``I'm normally a sandwich man, but today, I needed the satisfaction of knowing I was eating the flesh of a small defenseless animal``

    love benvolio, x

    Monday, June 26, 2006

    Man of the House

    My pay slip is shown on the top... YES!!!! Who's the daddy! Ben is king! Bean earns LOOOAAAADDDSSS more than La!

    I'm sure La will object to this disclosure of personal information, but that wont be before she's fetched my pipe and slippers... for I.... am a man!

    My Throughts on Pslam 121

    Psalm 121
    A song of ascents.
    1 I lift up my eyes to the hills—
    where does my help come from?
    2 My help comes from the LORD,
    the Maker of heaven and earth.

    3 He will not let your foot slip—
    he who watches over you will not slumber;

    4 indeed, he who watches over Israel
    will neither slumber nor sleep.

    5 The LORD watches over you—
    the LORD is your shade at your right hand;

    6 the sun will not harm you by day,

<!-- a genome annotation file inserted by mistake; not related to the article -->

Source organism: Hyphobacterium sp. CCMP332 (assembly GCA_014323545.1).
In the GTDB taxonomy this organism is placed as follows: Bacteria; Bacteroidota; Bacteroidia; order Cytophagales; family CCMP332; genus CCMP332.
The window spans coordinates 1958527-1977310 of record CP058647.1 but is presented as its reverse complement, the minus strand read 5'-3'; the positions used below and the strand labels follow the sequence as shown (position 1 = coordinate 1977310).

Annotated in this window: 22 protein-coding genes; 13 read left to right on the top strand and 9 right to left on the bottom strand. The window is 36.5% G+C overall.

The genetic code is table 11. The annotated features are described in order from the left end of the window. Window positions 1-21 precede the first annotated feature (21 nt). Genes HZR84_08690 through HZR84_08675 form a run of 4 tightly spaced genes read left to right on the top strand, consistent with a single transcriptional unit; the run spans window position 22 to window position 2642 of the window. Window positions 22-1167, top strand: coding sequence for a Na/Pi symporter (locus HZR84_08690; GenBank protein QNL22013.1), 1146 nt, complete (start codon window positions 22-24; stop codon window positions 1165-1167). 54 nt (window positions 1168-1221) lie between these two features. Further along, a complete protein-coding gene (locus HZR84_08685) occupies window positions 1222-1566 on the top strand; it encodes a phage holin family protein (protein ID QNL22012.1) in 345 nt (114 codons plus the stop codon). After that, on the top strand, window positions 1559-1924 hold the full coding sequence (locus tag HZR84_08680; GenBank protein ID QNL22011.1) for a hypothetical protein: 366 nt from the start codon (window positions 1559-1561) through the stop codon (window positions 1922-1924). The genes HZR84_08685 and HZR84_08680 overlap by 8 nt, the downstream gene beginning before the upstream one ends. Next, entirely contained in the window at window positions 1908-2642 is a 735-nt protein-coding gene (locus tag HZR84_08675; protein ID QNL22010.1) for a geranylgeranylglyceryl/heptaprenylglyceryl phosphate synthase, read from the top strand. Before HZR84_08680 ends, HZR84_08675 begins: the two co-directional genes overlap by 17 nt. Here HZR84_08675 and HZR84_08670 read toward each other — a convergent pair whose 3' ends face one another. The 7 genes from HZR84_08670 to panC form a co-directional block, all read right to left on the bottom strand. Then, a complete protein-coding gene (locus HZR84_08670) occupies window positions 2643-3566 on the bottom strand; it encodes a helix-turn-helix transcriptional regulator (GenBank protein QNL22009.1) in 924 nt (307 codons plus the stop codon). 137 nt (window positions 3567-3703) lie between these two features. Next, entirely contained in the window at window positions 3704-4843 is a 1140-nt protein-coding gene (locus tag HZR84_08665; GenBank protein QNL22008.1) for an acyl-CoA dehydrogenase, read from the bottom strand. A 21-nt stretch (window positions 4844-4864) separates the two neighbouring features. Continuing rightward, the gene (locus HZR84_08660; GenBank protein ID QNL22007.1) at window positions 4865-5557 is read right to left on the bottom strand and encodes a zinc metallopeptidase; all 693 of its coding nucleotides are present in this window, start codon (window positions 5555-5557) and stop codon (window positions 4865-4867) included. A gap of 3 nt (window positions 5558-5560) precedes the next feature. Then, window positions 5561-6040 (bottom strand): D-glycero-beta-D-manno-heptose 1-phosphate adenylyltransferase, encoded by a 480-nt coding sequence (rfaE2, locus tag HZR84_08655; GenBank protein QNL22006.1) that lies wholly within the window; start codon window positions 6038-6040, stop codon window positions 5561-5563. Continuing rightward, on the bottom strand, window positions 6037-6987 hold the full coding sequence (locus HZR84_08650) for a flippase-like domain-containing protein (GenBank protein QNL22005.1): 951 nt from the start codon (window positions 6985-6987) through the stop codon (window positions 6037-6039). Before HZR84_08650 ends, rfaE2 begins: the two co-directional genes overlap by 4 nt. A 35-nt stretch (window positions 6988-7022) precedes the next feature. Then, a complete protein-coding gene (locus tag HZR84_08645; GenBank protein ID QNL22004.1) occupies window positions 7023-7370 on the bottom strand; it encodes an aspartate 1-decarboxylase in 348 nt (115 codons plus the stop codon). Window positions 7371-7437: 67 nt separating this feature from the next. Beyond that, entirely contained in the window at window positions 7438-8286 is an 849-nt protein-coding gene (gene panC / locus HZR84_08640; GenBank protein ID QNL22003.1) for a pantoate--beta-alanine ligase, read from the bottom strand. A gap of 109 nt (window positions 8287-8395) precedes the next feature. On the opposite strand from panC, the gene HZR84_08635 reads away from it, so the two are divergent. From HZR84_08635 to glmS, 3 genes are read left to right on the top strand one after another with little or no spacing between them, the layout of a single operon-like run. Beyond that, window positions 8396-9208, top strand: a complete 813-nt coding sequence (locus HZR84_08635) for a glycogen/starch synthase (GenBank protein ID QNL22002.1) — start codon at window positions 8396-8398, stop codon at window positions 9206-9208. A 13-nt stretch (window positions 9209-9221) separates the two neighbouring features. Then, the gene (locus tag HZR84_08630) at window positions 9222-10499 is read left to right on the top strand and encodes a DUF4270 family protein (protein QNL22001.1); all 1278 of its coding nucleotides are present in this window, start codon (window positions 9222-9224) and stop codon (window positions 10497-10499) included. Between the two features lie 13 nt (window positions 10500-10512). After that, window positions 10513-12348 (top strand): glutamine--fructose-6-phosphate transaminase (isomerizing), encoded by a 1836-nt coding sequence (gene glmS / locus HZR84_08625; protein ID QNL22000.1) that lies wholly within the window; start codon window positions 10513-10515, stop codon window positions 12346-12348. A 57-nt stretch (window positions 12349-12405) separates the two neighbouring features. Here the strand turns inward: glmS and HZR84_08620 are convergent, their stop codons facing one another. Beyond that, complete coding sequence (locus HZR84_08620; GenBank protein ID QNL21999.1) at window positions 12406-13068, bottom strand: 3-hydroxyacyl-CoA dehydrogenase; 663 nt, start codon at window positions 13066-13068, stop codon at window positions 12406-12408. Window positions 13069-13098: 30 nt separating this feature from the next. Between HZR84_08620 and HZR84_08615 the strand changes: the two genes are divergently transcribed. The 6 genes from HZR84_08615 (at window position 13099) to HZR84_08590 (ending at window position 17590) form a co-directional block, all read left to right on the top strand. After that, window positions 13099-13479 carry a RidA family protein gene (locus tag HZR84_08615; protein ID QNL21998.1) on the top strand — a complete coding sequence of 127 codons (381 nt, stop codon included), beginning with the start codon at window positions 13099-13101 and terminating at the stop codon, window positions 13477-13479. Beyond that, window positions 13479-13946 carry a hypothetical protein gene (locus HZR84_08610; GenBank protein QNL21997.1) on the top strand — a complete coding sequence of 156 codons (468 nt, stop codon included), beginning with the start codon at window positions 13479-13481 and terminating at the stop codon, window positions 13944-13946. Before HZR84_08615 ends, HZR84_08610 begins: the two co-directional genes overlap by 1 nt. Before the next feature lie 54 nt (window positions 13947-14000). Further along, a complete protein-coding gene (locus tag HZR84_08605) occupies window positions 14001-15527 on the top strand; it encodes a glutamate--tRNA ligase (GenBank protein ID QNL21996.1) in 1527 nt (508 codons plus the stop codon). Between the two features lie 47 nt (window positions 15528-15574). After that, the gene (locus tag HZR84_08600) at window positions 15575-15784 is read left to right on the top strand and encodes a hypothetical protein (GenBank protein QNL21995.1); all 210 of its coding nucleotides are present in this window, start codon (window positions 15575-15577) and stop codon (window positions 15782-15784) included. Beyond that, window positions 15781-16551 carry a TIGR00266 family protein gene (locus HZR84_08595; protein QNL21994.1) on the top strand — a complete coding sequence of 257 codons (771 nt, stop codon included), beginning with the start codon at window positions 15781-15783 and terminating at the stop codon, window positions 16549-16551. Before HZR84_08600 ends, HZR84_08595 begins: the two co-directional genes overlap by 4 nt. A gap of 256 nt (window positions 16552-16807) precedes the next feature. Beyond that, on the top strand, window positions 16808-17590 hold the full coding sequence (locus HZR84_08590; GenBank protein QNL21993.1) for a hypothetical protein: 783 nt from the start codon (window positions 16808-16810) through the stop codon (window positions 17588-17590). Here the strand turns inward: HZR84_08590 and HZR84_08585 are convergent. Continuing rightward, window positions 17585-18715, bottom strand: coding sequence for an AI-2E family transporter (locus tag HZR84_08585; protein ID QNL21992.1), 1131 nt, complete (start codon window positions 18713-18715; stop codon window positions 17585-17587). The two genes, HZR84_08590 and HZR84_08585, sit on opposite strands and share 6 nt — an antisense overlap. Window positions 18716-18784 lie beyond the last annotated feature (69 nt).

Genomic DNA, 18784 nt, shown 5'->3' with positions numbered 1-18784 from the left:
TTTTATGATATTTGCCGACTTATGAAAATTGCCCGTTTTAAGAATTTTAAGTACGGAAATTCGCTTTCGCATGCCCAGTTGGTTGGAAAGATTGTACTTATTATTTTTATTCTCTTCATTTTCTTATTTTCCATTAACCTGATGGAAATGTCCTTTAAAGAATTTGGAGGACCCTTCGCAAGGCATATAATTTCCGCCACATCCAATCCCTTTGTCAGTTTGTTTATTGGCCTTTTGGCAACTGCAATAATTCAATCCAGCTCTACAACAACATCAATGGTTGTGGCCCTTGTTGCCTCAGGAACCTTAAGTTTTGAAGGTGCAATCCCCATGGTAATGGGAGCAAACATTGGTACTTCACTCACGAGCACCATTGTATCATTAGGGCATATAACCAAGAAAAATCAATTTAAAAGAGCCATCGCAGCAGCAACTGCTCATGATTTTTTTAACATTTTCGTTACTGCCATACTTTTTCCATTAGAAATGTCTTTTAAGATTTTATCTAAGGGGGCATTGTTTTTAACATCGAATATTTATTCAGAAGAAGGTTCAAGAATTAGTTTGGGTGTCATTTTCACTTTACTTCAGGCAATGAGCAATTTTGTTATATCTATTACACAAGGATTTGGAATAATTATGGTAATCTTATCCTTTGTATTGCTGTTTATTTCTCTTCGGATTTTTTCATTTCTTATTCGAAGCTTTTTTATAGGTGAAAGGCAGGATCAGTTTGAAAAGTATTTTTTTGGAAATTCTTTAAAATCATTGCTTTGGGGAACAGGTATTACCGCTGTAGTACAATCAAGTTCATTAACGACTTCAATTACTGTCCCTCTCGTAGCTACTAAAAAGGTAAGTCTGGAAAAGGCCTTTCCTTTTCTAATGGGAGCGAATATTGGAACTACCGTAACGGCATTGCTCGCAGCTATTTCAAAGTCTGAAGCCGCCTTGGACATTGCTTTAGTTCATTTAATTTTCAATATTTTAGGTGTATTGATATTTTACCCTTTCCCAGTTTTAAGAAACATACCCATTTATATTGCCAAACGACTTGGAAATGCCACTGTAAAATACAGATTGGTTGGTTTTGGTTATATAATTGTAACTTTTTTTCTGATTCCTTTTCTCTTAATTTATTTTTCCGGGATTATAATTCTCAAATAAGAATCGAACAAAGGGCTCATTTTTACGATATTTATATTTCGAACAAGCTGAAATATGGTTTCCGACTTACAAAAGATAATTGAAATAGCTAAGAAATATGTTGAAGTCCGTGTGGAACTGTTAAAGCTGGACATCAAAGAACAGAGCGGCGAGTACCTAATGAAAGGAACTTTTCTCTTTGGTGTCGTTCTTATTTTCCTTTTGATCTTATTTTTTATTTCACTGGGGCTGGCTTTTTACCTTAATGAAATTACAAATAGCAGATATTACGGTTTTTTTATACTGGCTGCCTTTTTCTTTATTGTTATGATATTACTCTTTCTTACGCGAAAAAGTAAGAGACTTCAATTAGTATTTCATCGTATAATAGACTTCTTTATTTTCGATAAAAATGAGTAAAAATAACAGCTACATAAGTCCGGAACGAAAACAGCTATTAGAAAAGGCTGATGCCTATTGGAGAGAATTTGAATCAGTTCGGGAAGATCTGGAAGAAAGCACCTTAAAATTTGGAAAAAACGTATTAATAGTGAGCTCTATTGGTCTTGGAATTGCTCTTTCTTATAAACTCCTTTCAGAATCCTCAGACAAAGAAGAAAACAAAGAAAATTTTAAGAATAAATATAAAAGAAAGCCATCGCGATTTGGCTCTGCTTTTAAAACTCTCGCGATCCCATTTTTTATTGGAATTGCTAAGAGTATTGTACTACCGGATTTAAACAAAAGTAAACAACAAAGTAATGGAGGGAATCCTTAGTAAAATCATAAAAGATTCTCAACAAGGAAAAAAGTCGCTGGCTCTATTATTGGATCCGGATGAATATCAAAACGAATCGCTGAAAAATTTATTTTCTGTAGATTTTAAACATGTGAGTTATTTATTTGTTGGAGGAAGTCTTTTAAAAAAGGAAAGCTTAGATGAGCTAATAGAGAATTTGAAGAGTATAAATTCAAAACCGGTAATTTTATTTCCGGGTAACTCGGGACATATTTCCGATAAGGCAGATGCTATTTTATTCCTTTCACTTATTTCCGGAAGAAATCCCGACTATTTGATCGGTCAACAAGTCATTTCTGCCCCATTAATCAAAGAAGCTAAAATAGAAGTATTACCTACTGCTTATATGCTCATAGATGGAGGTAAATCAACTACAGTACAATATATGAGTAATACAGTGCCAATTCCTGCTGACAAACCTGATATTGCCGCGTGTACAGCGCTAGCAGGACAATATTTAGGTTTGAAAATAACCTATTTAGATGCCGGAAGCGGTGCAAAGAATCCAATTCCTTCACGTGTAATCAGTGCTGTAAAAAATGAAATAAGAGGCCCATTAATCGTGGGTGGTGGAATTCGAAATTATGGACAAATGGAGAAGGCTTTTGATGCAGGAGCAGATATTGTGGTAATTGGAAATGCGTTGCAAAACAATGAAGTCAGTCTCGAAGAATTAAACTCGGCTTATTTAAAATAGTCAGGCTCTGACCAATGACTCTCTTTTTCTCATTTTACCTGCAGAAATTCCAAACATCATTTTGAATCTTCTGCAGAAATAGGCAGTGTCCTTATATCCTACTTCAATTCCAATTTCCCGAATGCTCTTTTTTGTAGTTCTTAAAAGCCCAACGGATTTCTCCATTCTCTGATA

nor the moon by night.

    7 The LORD will keep you from all harm—
    he will watch over your life;

    8 the LORD will watch over your coming and going
    both now and forevermore.

    Sunday, June 18, 2006

    Something to object to

    Today I am feeling sorry for the Christians. There are no government bills that don't include the exoneration of the church to protest about, no anti-gay ralleighs to attend, no liberalist politicians to slander. And as such, I'm feeling positively drained: at the moment there's nothing to object to as a Christian, and as such, my walk with God is feeling a little baron.

    O come, sweet liberalism and let us picket at your feet once more!

    By the way that was sarcasm, but it's nice to see that on the whole, Christians have gone about a month without embarrassing ourselves too much over trivialities in life.

    However, today a government think tank called InterGod proposed a `makeover of the church and religious scene in Britain`. Lord Milbert Dilbydew from the Department of Religious Unification had this to say: